Whatever the type of overwriting, the cause is usually the same: not trusting our readers (or ourselves).
Last time Christina Delay joined us, she shared her advice on how to include unique sensory details when describing our settings. Today, she’s here with five steps to break the overwriting habit.
Please welcome Christina Delay! *smile*
The Curse of the Overwriter
I used to belong to a select group of writers who loved words. Not just loved, but lurved.
We loved words so much, we used them in redundant plethora, searching through the thesaurus to find the right word to fit tone and genre and our all-important voice. We emphasized this word, expanding on it with mountainous detail and lyrical setting, adding drama at every turn, and over-reactions to every conflict, no matter how small.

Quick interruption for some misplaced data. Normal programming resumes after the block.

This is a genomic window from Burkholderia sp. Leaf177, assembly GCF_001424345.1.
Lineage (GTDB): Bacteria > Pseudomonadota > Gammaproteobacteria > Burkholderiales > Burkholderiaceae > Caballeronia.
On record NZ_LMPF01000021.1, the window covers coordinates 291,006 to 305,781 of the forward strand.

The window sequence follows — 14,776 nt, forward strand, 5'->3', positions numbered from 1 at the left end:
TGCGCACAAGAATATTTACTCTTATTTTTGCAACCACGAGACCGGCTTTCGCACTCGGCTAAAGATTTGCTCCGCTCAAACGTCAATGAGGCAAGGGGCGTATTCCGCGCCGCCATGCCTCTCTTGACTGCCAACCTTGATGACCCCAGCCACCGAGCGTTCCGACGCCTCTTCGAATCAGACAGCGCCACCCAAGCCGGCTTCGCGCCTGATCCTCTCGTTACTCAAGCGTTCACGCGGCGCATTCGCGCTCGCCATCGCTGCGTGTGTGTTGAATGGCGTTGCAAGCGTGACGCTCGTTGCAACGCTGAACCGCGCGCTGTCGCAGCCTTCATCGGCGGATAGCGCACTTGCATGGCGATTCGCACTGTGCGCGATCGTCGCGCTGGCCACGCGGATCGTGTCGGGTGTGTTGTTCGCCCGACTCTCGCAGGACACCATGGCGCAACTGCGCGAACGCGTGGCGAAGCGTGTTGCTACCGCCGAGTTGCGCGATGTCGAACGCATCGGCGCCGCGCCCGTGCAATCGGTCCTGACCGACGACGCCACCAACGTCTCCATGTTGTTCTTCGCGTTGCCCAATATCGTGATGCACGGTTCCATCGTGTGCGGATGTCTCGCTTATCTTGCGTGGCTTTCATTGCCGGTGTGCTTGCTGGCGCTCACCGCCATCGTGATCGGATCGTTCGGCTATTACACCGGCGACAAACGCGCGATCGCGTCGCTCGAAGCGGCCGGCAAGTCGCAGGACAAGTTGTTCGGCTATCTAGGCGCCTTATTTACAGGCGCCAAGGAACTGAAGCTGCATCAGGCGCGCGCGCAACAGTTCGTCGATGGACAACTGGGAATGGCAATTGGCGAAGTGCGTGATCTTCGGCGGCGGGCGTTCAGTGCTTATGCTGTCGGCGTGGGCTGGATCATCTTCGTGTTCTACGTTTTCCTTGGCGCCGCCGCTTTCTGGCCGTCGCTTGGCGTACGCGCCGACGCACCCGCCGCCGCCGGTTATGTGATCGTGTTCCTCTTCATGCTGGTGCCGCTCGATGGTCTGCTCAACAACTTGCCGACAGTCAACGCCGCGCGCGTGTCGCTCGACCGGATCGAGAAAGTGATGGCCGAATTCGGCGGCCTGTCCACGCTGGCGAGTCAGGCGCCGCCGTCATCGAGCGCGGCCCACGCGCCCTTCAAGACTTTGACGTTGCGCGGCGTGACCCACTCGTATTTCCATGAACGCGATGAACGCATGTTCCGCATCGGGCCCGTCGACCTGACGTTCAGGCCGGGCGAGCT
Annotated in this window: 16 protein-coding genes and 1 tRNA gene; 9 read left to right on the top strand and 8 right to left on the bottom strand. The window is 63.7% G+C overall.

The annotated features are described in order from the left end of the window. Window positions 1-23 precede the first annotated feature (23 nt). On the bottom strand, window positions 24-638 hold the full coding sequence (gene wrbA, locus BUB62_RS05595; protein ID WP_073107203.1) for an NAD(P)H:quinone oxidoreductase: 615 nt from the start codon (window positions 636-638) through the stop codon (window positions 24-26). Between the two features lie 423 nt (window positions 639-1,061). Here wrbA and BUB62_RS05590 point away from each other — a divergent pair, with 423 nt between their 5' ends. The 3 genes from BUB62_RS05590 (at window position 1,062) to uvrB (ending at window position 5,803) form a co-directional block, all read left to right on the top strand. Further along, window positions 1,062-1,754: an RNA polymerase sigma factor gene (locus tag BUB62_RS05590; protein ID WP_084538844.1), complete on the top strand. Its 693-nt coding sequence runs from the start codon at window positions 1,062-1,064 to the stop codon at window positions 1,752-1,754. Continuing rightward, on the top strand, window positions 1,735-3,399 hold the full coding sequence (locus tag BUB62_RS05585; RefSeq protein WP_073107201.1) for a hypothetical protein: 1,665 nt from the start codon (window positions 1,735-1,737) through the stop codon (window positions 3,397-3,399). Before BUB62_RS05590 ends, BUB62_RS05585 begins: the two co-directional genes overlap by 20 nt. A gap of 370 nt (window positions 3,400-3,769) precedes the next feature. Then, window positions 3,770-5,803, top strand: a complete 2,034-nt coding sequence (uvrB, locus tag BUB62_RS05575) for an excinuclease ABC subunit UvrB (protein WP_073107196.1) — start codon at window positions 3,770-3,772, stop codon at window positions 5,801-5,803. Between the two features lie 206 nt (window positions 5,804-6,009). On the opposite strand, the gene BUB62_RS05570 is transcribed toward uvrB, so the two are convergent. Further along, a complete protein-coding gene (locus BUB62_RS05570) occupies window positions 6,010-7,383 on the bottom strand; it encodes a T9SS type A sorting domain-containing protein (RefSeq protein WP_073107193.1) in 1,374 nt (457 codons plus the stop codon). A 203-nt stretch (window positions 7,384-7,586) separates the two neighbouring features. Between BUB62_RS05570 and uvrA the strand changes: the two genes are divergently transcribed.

In short, we were a club of overwriters. Once I began to learn more about writing craft, I realized the Overwriter’s Club was less of a club and more of a curse.
What is Overwriting?
Overwriting happens when an author steps into the story, bulldozing characters out of the way like a bully at recess. The author cares more about writing the most beautiful, heart-stopping line, than letting the story unfold and characters play.
Otherwise known as purple prose, writing too many details, or getting too deep in the weeds of your story, overwriting is something we’ve probably all done at some point.
If you overwrite a line or two, then revise and trim during edits, don’t worry. You’re probably safe from the curse.
But if you’ve self-trained that every word you write matters and more is always better than less…it’s time to face the truth.
You’ve been cursed.
The Overwriter’s Curse is, I believe, one of the most dangerous writing curses out there. Why? Because it’s often invisible to the author who has been cursed.
Overwriting causes hiccups in the story. It pulls the reader out of your scene and makes them remember that there is a real world surrounding them. A world that may include folding laundry or feeding kids.